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6 Steps to Email Re-engagement: A Quick Guide

Stop wasting time sending the same weekly update to the same list that never engages with your email. They don't open it, they don't click-through it and they aren't converting into highly-qualified leads. Instead, work to re-engage with your contacts. 

Re-engaging with your contacts can be the difference between losing them forever and converting them to qualified leads. Take the people who are not actively opening, or clicking through your emails and re-evaluate what you are sending them. They could be bored with your content, or they may have forgotten why they subscribed in the first place. 

Re-engaging with your contacts is a very tough task to accomplish. However, segmentation, patience, and creativity can give you a fighting chance and help you attract some of your stagnant contacts.

How to Re-engage

Warning: This is not easy and outcomes may vary

Step 1:

Place everyone who has unsubscribed from your email service into a new list and delete it. It is actually illegal to email people that have unsubscribed for your email service. Continuing to email these people can get you blacklisted, email services may no longer allow you to send emails, and you may even be fined.

Next, create another list of everyone who has stopped engaging with your emails. This means they have either stopped opening them, or stopped clicking-through them. This list should contain people that have not engaged with your emails for over two - three months. You don't want to put someone on this list that didn't open the last email you sent out a week ago, but just purchased a product from you two weeks ago. 

Step 2:

Now, take your list of email addresses that have stopped engaging with you and stop emailing them immediately. Do not email them tomorrow,  or next week, not even next month. Wait approximately 60-90 days before sending them anything. This is just enough time for the people on your list to forget about your emails, but not necessarily your brand entirely.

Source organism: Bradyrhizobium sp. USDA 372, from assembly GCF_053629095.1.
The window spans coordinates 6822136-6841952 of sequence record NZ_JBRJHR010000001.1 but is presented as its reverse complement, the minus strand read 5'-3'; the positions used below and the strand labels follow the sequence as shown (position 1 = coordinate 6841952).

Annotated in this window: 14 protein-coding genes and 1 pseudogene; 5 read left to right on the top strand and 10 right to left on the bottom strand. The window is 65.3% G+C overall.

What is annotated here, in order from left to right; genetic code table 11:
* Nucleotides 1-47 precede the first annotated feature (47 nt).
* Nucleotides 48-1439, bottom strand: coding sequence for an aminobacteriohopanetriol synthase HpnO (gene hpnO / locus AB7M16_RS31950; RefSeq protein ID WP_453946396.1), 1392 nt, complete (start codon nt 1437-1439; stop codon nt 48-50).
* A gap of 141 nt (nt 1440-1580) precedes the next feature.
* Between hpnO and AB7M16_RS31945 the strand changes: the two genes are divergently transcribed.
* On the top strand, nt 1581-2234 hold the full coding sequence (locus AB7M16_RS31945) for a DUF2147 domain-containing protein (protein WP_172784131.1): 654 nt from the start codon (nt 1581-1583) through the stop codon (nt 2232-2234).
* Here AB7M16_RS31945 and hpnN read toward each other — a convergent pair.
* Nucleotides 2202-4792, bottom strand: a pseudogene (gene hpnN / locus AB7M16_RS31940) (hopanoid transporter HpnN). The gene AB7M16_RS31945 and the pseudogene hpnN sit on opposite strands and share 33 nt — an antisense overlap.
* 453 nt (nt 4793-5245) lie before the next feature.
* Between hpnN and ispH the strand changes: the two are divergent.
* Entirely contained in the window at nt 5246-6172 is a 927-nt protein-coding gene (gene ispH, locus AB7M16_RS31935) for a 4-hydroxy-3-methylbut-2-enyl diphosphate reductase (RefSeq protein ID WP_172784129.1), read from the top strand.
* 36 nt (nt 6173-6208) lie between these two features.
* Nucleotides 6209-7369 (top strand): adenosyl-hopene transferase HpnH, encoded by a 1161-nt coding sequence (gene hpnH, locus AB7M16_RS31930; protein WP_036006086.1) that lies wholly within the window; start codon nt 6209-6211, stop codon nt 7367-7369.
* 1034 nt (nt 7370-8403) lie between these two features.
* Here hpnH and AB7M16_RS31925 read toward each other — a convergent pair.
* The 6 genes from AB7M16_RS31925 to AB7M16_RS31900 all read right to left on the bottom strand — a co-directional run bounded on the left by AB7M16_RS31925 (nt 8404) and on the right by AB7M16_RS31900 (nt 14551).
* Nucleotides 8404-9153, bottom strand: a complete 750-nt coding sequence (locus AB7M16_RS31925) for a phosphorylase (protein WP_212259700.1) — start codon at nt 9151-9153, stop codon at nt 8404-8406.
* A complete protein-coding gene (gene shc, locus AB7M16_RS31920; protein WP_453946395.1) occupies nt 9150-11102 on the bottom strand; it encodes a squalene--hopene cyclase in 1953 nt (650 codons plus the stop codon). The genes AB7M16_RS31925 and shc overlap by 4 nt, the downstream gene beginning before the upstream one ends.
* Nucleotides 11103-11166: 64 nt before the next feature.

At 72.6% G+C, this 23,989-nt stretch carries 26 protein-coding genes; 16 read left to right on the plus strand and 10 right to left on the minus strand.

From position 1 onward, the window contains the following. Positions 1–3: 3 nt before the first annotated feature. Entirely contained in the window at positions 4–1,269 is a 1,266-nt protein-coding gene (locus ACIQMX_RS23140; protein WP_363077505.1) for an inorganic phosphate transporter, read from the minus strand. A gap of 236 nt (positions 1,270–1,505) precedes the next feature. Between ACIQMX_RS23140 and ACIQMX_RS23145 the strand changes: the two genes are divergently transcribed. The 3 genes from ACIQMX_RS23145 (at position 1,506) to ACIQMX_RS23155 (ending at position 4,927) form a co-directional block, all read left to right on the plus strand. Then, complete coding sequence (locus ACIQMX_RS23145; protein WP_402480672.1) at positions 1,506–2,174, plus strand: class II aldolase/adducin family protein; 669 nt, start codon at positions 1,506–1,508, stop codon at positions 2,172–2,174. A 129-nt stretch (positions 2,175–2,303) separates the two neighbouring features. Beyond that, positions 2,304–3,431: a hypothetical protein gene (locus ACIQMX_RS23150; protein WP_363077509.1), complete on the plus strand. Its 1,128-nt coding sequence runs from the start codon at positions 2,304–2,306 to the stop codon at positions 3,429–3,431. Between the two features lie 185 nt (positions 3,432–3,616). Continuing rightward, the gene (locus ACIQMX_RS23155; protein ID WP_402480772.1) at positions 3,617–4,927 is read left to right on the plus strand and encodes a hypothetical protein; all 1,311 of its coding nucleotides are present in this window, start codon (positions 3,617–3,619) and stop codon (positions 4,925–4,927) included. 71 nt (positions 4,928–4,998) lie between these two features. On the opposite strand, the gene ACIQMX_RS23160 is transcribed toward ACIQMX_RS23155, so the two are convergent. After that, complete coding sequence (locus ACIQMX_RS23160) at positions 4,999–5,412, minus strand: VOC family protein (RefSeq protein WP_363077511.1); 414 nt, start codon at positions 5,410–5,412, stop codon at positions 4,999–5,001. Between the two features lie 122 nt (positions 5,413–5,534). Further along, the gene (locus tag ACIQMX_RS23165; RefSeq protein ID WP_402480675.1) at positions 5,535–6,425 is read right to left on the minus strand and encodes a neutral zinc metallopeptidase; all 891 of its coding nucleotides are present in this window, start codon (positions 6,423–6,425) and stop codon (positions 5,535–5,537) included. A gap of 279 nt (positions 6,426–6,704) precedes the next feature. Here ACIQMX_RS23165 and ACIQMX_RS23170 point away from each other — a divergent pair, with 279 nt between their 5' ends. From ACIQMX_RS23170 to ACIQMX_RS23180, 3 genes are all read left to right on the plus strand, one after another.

Step 3:

While you are taking a break from emailing this list, segment like you have never segmented before. Start by creating two lists:

  1. List one can contain people who have engaged with your emails in the last year but have stopped engaging about two-three months ago. Engagement here can mean anything from an opened email, clicked link, form submission on your site, etc. Anything that gives you a sense that the contact was interested in your product or service at one time.
  2. List two should be filled with people that have not engaged with your company in over a year and were never that into you in the first place. Maybe you had an automatic subscription box checked off while they completed a form on your site and once they downloaded the content they were looking for, they unsubscribed from your list never to be seen again.

From here, you should segment your remaining contacts as specifically as you can. The more segmented groups you create, the more email variations you can test. The results of these tests can help you draw parallels between types of content, templates, subject lines, etc. and the people that you are sending these emails to. One group may end up reacting to gifs extremely well, while another group may think they look like spam and never click-through that email. You can learn a lot about your audiences preferences and behaviors with segmentation.  

Step 4:

Destroy list two. Leave no memory of what was contained within it. Pretend it never happened and move on. They are gone. After list two disappears from reality, you can commit all your energy to segmenting list one.

Step 5:

Think of something incredible to say. This part may sound easy, but that is far from the truth. This message needs to compel the people you pushed away and re-establish your brand in their eyes.

For example, this email from Postmates not only makes me want to engage with their content, I also am craving a burrito bowl now. 


Step 6:

Keep your expectations low. Even with an amazing message and segmented lists, you have already lost these contacts once before, so don't get your hopes up. It is an accomplishment just to re-engage with a few of these people. Only about 20% of your entire contact list engages with your emails, to begin with. Now, you are emailing the ones who haven't engaged with your content in quite some time.  

Written December 8, 2017 by

Frank "Pickle" Pickel

Marketing Maestro with a hint of savvy syntax. Five-year plan: Mick and I are going to wing on over to London and jam with the Stones!

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